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Timor: situation in West Timor camps remains tense

Briefing notes

Timor: situation in West Timor camps remains tense

25 August 2000

The situation in the West Timor camps remains tense following the suspension on Wednesday of all relief activities in the aftermath of the attack against three UNHCR staff on Tuesday. Aid workers involved in health, water, sanitation and community services have stayed away from the camps. In most camps, a one-month food ration had been distributed within in the past few weeks, but there is at least one camp in the Kupang area where food distribution was scheduled to begin next week. We hope by then that measures would have been taken to ensure the safety of our workers and we can resume work.

Yesterday (Thursday), UNHCR representatives met with the West Timor provincial governor to discuss Tuesday's incident in which three UNHCR workers were severely beaten while distributing plastic sheeting at a camp outside Kefamenanu. The governor, Piet Tallo, said an East Timor man had been detained for questioning in connection with the incident. During the meeting, the governor also told his vice governor to participate in an investigation into the incident to be conducted with a senior UNHCR official from Jakarta. Meetings between UNHCR and Indonesian officials, including police and military, on the incident have been scheduled to begin tomorrow.

Our office in Atambua, however, continues to receive threats from the militias. The latest threat of attacks against UNHCR staff followed reports of the arrest earlier this week of a former militia leader in East Timor. Followers in West Timor of the captured militia leader, identified as Pedro Pereiro, have said they would mount protests against UNHCR unless he is released by UN Peacekeeping authorities in East Timor.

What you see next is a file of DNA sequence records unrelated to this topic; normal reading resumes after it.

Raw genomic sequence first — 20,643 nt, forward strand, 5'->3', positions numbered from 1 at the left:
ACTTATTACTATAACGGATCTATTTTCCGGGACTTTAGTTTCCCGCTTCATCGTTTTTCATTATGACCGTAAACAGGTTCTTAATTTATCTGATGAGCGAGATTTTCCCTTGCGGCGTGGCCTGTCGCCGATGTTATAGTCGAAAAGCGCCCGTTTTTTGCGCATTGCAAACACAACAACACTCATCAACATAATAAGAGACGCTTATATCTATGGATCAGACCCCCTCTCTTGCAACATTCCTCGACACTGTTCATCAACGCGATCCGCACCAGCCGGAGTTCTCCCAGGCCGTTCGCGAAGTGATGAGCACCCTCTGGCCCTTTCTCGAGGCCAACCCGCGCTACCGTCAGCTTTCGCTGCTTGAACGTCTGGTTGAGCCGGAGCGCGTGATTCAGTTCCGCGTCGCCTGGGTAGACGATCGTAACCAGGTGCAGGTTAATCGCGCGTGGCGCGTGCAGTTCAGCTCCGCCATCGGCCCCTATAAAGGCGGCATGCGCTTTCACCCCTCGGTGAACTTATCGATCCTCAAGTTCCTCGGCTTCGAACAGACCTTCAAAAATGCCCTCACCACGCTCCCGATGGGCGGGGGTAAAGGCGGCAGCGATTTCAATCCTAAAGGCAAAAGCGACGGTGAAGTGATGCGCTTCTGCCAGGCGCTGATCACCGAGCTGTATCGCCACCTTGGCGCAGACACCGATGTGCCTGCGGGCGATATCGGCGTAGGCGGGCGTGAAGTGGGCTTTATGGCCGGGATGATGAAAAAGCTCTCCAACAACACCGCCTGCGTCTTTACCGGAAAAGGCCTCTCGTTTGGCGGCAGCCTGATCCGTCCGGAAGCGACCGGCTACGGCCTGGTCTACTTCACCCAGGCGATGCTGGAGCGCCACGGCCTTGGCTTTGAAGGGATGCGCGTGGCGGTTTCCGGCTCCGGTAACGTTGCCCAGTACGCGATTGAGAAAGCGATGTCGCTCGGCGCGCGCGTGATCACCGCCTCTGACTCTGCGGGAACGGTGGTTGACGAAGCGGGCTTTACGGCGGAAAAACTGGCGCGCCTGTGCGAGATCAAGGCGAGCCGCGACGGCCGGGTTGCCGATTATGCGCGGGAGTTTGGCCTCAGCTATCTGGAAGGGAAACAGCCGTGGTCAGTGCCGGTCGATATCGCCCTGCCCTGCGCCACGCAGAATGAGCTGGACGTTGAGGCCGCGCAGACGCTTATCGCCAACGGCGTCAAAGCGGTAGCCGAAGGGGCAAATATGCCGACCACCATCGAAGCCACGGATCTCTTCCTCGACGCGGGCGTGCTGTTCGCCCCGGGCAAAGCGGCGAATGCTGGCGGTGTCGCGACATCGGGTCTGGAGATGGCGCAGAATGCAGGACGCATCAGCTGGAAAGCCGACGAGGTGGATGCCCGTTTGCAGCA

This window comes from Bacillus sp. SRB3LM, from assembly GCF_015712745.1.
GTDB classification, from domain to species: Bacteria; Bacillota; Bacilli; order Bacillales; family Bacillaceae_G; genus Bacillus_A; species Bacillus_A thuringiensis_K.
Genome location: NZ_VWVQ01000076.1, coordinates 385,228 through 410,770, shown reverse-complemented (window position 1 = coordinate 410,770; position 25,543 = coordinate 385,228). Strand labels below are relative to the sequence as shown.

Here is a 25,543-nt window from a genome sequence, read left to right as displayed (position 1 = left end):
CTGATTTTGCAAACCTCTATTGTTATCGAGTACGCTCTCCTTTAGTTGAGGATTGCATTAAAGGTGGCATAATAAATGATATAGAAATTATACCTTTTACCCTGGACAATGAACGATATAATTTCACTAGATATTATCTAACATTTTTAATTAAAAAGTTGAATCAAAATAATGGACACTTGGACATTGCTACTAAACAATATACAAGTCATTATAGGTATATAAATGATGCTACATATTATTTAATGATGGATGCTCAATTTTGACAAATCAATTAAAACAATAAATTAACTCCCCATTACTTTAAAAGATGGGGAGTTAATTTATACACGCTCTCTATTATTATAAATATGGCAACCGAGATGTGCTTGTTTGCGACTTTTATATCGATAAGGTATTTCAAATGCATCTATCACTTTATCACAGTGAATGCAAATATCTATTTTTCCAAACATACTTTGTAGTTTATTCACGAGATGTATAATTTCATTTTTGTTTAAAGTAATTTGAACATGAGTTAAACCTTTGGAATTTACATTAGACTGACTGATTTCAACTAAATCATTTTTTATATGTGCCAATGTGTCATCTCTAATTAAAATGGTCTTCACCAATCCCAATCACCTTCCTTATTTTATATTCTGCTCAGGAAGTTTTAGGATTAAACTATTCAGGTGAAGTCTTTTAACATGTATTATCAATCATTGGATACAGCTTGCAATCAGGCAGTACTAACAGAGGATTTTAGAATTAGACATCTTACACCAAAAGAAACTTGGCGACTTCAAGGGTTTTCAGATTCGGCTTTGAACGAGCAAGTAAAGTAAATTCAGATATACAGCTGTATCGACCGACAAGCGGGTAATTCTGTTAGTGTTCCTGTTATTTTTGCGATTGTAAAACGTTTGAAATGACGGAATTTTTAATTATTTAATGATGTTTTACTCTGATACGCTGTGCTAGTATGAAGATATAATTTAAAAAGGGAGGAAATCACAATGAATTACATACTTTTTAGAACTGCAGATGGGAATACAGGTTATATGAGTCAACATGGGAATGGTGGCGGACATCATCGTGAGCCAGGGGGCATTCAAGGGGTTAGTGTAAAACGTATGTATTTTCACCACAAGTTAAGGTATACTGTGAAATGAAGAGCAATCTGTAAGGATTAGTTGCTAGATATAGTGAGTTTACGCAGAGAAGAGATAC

Even though we ceased repatriation activities, more than 100 East Timorese refugees have found their way on their own to the UNHCR transit centre in Kupang. They will be transported to Dili in East Timor by boat early next week. To keep them in Kupang for a prolonged period could put them at risk. For people along the border who wish to go back and can make it to our office in Atambua, UNHCR provides transport money and they find their way on their own.

The situation in West Timor remains alarming. Roadblocks set up last week by pro-Indonesian militiamen along the road from the West Timor border town of Atambua to Batugade in East Timor have not been lifted. UNHCR has called the attention of Indonesian military officials in Atambua about the presence of these checkpoints and the reported harassment of travellers. UNHCR and IOM have been using this route to transport returnees.

Nearly 170,000 East Timorese have returned since October 1999, while an estimated 125,000 remain in more than 200 different locations around West Timor.